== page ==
Choctaw’s growth aspirations are much more realistic. They say they have 200 members, and hope to gain 50 new recruits. For this reason, I back Choctaw’s move far more than Alla’s. Obviously, the long, colorful and successful tradition of parades on the West Bank is in serious danger. When you only have three parades over the Carnival season, you don’t have a parade season, just a single parade every few days. This is a very sad development. The lure of the most famous parade route in the world, St. Charles Avenue, is very strong. In Orleans Parish, as police and sanitation costs rose substantially, neighborhood parades were told to abandon their historic routes in favor of St. Charles Avenue. Pontchartrain used to parade on Hayne Boulevard, by Lake Pontchartrain. Freret used to march down Freret St. Now, both go down St. Charles Avenue. As a matter of fact, all Orleans parades except for Endymion march down St. Charles.
There is one new positive development that might fix the West Bank parade situation, it’s the spanking new Huey P. Long Bridge! Seven long years in the making, the new bridge cost $1.2 billion, making it the one of the most expensive construction projects in the the state’s history. The infamously thin Depression-era bridge has always been a mental and physical barrier to connecting both sides of the Mississippi River. Politicians and West Bank supporters have felt for decades that a wider bridge would lead to an expansion of the western areas of the West Bank, as there are still big patches of undeveloped land across the bridge. We’ll have to see if Carnival on the West Bank grows as well.
This is a very good thing, after a wild year when the Gretna City Council backed the wrong horse (Gretna Fest) instead of their own historic parade. Now, all is forgiven, and the Krewe of Grela, after a year of sitting on the sidelines, will be returning to the streets of Gretna with 22 floats and 10 truck floats for a total of 700+ riders.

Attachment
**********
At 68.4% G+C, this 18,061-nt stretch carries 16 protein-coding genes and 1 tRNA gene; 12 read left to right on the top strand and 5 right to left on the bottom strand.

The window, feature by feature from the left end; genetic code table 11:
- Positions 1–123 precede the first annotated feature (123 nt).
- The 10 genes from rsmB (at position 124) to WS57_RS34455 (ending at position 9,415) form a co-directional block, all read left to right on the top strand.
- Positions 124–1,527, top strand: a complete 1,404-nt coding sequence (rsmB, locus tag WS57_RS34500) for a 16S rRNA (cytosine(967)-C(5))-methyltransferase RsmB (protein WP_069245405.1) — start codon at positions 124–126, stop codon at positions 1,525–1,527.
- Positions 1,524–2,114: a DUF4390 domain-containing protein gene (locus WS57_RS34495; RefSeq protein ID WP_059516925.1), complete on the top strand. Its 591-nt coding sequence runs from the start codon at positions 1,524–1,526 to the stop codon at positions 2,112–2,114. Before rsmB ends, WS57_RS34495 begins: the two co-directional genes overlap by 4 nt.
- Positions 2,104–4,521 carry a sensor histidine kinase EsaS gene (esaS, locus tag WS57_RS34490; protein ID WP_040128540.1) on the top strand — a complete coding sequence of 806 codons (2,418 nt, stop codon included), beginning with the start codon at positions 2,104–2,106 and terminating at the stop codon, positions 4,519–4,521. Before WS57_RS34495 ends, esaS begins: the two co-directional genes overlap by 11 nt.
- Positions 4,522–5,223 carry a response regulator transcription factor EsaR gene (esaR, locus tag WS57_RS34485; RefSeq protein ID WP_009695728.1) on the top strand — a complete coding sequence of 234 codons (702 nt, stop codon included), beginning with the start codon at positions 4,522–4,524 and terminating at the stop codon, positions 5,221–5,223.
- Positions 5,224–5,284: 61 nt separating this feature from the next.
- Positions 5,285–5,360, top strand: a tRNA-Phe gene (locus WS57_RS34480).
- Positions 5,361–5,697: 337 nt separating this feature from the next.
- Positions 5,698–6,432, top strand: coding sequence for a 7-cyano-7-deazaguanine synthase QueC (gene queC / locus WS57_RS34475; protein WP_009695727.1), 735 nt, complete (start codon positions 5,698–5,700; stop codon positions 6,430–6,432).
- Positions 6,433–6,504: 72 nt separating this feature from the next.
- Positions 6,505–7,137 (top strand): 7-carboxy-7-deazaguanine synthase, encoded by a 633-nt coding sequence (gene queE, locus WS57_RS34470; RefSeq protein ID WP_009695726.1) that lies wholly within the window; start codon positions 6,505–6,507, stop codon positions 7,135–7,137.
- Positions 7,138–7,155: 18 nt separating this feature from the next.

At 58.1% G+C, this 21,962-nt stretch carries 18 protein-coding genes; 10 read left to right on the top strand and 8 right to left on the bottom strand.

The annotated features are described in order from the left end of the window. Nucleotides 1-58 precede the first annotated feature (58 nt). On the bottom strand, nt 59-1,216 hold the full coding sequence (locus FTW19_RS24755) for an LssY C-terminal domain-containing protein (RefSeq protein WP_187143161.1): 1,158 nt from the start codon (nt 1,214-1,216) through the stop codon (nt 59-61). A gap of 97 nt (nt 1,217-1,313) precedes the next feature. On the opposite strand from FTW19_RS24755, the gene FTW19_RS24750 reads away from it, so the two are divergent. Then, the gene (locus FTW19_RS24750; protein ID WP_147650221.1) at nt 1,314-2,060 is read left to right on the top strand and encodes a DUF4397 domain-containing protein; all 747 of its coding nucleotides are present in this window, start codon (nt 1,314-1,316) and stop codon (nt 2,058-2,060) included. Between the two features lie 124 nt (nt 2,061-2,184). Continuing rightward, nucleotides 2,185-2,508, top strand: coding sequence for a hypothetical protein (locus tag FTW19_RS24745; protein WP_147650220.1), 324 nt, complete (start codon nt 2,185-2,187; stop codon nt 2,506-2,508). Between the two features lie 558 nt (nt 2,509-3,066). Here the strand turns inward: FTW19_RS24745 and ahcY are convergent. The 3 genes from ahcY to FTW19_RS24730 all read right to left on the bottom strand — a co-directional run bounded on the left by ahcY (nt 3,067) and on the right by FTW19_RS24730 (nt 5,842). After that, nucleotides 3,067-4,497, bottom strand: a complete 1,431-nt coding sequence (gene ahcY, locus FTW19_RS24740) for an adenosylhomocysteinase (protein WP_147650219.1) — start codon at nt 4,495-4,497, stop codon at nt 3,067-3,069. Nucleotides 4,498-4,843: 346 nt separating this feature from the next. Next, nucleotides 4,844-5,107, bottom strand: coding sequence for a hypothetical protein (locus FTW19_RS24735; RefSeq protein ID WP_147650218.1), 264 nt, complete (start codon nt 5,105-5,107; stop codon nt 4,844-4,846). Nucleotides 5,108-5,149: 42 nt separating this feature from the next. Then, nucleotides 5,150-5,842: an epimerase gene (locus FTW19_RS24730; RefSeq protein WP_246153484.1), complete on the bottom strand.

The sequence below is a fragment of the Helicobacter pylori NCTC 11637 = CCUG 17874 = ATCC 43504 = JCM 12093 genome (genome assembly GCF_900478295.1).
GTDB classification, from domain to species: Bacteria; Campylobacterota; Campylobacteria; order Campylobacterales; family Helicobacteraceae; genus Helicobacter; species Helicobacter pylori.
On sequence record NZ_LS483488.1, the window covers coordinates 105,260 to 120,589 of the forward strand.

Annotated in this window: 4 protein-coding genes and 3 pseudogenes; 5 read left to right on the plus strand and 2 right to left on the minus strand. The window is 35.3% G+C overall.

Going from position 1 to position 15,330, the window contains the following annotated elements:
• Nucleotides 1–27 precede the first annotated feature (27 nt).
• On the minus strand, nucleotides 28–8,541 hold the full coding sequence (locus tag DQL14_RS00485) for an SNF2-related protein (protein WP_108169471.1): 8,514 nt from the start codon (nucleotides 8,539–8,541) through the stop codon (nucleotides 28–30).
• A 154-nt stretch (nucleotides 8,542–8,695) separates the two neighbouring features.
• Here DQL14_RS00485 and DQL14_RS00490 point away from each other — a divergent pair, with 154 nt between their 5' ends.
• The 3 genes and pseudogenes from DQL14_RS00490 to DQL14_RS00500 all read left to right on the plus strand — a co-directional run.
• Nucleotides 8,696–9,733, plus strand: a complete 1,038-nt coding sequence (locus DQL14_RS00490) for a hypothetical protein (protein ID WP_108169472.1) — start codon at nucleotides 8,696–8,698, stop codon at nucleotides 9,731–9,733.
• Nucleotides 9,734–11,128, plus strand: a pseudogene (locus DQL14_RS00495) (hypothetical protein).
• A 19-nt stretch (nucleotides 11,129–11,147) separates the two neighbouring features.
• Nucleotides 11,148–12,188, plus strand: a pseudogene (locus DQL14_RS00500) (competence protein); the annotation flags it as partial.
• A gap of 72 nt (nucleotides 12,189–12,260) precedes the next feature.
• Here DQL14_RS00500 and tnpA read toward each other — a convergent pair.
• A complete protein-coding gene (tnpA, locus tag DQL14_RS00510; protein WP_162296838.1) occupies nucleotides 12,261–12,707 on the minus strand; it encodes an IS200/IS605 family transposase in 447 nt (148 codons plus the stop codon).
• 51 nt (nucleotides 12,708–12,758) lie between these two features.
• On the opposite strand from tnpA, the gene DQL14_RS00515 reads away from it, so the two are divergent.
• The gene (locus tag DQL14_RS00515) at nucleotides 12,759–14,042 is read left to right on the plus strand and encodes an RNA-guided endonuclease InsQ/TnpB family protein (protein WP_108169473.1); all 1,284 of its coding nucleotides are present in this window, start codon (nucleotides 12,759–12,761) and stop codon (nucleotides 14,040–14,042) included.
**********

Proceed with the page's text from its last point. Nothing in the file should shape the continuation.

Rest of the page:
Jefferson Parish’s oldest Carnival organization, the krewe was founded in 1947 as a men’s club, but it changed its name to Grela, an acronym for Gretna, La.
Grela missed the 2012 season, the first time in decades that city didn’t have a single parade. Once the parade was gone, the city elders realized that losing the only parade on Fat Tuesday wasn’t in the best interests of Gretna.
It fact, it is a big quality of life issue, and the Gretna City Council passed a new ordinance that allows barbecuing, tents, etc. along the parade for the first time in years.
Mardi Gras backer and council member Belinda Constant allocated $40,000 from her discretionary fund to aid Grela, stating that the parade isn’t just a single event, but a quality parade enhances the stature of the city.
From my vantage point, it’s an economic development issue as well. When folks tailgate in earnest for Mardi Gras day events they purchase beer, grilling materials, meal fixings souvenirs from the parade vendors, etc. I’m very glad the Gretna council came to their senses over this issue. Gretna historically has had a nice Fat Tuesday parade, and I’m glad it’s back!